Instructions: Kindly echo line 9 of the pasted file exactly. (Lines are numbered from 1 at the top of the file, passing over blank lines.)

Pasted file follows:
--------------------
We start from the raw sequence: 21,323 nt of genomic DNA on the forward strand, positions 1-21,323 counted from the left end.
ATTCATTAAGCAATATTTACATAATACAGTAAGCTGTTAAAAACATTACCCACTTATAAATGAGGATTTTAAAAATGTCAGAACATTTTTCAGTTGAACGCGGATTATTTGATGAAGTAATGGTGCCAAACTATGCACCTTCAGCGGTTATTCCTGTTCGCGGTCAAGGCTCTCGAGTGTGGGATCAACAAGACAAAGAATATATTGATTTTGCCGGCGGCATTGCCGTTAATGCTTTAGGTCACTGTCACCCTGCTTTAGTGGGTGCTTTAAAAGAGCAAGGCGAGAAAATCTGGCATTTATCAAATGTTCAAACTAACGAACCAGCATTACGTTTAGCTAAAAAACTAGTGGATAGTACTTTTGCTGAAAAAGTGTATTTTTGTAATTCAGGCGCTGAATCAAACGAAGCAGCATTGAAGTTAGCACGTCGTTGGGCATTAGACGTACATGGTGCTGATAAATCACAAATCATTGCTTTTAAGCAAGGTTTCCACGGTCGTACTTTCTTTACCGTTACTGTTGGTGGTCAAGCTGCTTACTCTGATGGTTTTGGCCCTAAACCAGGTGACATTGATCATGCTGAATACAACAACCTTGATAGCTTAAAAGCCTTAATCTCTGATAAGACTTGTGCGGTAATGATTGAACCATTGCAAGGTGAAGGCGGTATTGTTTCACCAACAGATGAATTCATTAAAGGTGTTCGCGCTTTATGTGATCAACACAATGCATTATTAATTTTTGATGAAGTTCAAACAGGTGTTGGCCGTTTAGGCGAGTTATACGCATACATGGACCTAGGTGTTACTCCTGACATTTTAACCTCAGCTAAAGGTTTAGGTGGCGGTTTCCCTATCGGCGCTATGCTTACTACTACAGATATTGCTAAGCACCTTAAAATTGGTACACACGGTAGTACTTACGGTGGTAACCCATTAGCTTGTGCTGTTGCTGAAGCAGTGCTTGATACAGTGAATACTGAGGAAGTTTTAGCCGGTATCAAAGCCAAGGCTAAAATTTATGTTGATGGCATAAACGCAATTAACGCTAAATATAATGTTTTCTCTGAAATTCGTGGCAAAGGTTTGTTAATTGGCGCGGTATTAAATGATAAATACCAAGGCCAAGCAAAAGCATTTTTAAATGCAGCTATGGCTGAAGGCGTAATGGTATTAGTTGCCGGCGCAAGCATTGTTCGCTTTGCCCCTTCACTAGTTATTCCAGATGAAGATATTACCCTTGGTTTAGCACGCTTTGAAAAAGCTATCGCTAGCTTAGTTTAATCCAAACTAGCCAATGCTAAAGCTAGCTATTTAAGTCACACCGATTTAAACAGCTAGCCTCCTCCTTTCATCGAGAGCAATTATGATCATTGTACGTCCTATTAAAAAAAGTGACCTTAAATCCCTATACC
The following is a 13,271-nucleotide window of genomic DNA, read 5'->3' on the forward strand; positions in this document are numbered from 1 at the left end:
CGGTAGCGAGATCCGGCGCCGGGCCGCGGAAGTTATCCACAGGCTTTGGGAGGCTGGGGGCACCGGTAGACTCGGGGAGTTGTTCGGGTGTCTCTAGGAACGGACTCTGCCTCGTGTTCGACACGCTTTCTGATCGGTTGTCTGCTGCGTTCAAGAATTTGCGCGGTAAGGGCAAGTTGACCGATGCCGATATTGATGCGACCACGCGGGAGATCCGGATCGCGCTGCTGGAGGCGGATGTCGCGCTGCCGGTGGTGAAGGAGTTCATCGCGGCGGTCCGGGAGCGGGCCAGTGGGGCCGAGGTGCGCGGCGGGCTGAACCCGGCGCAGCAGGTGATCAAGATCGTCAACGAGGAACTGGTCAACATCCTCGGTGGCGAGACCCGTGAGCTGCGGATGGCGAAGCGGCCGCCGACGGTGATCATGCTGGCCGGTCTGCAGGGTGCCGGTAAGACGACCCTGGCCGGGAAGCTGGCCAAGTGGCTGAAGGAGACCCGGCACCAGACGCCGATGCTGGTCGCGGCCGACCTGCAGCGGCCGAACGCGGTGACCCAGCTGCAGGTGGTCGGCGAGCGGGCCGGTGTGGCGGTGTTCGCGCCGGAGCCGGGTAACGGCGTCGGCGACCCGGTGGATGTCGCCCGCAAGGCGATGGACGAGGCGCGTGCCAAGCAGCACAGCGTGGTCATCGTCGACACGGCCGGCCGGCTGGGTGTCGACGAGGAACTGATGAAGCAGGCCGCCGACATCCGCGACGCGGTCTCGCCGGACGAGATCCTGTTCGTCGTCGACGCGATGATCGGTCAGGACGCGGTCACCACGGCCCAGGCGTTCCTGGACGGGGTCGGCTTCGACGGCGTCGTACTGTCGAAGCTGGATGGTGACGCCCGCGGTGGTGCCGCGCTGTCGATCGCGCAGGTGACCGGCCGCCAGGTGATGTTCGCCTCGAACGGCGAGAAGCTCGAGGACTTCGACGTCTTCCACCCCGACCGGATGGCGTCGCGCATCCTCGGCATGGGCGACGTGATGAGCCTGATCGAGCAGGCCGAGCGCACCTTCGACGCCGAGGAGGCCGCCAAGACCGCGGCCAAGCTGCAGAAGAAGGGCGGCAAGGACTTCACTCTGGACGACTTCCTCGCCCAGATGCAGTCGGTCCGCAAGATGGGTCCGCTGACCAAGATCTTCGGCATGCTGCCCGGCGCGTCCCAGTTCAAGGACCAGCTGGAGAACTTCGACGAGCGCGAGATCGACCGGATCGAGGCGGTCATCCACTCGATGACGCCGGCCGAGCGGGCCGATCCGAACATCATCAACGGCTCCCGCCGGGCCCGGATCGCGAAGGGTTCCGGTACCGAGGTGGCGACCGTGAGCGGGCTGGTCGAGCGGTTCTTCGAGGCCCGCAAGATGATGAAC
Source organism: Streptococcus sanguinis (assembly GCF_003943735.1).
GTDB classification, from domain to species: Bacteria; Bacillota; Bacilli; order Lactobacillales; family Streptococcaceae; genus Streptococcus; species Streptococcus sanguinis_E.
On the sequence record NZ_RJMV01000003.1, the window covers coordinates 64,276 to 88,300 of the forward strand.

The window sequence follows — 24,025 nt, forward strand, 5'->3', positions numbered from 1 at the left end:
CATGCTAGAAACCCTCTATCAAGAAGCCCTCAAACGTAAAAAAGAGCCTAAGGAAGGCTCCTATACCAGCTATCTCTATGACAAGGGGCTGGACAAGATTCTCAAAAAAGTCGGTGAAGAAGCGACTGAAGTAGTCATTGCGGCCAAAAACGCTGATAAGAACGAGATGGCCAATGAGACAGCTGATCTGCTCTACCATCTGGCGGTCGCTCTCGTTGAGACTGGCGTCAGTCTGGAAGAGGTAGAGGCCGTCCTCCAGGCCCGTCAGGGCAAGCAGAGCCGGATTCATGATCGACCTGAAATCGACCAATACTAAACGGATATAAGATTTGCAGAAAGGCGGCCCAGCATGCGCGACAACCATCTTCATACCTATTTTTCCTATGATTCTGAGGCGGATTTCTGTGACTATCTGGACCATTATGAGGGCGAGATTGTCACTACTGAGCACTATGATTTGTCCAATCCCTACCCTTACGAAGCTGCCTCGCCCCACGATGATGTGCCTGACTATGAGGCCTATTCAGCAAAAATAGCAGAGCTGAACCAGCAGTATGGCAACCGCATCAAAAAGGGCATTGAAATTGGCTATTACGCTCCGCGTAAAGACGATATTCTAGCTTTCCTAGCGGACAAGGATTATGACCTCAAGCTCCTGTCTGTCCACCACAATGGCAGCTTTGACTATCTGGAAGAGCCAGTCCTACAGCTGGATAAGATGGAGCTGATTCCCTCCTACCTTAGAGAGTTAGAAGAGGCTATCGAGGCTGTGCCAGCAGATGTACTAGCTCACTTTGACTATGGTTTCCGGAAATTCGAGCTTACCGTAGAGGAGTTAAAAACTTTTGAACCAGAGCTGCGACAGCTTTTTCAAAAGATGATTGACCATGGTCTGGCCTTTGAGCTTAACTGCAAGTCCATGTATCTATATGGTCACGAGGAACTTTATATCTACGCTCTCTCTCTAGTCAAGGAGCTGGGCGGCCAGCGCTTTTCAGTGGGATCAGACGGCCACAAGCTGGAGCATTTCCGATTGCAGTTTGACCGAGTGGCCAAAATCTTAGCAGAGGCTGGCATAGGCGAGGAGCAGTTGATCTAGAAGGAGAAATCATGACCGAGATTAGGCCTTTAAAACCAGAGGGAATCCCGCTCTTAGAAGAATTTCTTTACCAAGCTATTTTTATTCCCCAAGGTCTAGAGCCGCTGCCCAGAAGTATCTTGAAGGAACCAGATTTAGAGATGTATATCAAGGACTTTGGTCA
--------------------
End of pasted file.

CATGCTAGAAACCCTCTATCAAGAAGCCCTCAAACGTAAAAAAGAGCCTAAGGAAGGCTCCTATACCAGCTATCTCTATGACAAGGGGCTGGACAAGATTCTCAAAAAAGTCGGTGAAGAAGCGACTGAAGTAGTCATTGCGGCCAAAAACGCTGATAAGAACGAGATGGCCAATGAGACAGCTGATCTGCTCTACCATCTGGCGGTCGCTCTCGTTGAGACTGGCGTCAGTCTGGAAGAGGTAGAGGCCGTCCTCCAGGCCCGTCAGGGCAAGCAGAGCCGGATTCATGATCGACCTGAAATCGACCAATACTAAACGGATATAAGATTTGCAGAAAGGCGGCCCAGCATGCGCGACAACCATCTTCATACCTATTTTTCCTATGATTCTGAGGCGGATTTCTGTGACTATCTGGACCATTATGAGGGCGAGATTGTCACTACTGAGCACTATGATTTGTCCAATCCCTACCCTTACGAAGCTGCCTCGCCCCACGATGATGTGCCTGACTATGAGGCCTATTCAGCAAAAATAGCAGAGCTGAACCAGCAGTATGGCAACCGCATCAAAAAGGGCATTGAAATTGGCTATTACGCTCCGCGTAAAGACGATATTCTAGCTTTCCTAGCGGACAAGGATTATGACCTCAAGCTCCTGTCTGTCCACCACAATGGCAGCTTTGACTATCTGGAAGAGCCAGTCCTACAGCTGGATAAGATGGAGCTGATTCCCTCCTACCTTAGAGAGTTAGAAGAGGCTATCGAGGCTGTGCCAGCAGATGTACTAGCTCACTTTGACTATGGTTTCCGGAAATTCGAGCTTACCGTAGAGGAGTTAAAAACTTTTGAACCAGAGCTGCGACAGCTTTTTCAAAAGATGATTGACCATGGTCTGGCCTTTGAGCTTAACTGCAAGTCCATGTATCTATATGGTCACGAGGAACTTTATATCTACGCTCTCTCTCTAGTCAAGGAGCTGGGCGGCCAGCGCTTTTCAGTGGGATCAGACGGCCACAAGCTGGAGCATTTCCGATTGCAGTTTGACCGAGTGGCCAAAATCTTAGCAGAGGCTGGCATAGGCGAGGAGCAGTTGATCTAGAAGGAGAAATCATGACCGAGATTAGGCCTTTAAAACCAGAGGGAATCCCGCTCTTAGAAGAATTTCTTTACCAAGCTATTTTTATTCCCCAAGGTCTAGAGCCGCTGCCCAGAAGTATCTTGAAGGAACCAGATTTAGAGATGTATATCAAGGACTTTGGTCA